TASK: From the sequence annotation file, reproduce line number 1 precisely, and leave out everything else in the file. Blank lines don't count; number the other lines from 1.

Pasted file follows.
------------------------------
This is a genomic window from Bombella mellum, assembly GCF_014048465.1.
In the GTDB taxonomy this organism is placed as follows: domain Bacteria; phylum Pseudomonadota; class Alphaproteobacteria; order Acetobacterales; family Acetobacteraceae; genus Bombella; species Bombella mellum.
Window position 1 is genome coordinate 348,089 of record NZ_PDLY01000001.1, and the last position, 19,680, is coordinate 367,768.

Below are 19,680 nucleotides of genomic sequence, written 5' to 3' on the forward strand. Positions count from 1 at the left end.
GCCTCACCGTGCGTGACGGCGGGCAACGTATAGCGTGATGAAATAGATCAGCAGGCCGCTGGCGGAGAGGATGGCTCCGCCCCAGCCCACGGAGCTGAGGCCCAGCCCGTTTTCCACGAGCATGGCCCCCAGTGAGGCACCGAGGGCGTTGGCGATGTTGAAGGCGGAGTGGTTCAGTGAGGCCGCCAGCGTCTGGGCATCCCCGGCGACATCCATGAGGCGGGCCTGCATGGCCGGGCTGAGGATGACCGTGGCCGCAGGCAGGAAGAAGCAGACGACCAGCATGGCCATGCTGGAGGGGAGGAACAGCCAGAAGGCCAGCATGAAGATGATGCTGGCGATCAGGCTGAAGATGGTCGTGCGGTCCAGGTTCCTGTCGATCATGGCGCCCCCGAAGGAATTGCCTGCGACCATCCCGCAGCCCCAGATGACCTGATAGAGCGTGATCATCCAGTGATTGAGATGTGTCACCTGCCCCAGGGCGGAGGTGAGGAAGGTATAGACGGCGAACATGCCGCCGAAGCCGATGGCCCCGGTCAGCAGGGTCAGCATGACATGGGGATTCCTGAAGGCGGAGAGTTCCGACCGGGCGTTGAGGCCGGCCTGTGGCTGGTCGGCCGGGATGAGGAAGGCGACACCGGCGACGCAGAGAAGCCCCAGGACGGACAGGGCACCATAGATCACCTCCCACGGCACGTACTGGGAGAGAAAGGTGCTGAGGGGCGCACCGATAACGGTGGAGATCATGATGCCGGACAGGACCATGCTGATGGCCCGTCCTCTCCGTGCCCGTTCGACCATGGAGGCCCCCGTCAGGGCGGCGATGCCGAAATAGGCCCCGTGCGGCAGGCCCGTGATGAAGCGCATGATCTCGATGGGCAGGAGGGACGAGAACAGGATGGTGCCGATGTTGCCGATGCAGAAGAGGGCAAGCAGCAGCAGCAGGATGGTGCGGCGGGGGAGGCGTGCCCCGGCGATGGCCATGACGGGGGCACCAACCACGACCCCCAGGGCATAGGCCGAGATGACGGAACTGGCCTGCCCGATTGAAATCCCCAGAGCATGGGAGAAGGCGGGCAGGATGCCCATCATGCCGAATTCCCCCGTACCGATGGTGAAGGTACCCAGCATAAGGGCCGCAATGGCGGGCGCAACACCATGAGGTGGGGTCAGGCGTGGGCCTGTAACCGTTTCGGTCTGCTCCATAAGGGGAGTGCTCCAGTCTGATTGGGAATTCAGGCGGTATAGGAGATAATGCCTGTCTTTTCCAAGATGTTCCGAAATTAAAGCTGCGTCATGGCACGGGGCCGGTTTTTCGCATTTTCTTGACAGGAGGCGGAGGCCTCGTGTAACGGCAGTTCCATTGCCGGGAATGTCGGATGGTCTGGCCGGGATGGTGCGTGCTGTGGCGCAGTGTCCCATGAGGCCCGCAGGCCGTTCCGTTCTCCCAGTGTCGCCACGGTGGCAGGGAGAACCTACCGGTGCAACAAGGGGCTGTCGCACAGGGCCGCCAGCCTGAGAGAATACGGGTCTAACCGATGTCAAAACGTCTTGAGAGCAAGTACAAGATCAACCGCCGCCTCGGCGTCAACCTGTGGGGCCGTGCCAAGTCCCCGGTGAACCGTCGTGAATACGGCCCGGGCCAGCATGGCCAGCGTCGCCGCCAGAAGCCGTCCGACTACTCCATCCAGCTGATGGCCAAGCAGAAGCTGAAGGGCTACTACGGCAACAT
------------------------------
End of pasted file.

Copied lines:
This is a genomic window from Bombella mellum, assembly GCF_014048465.1.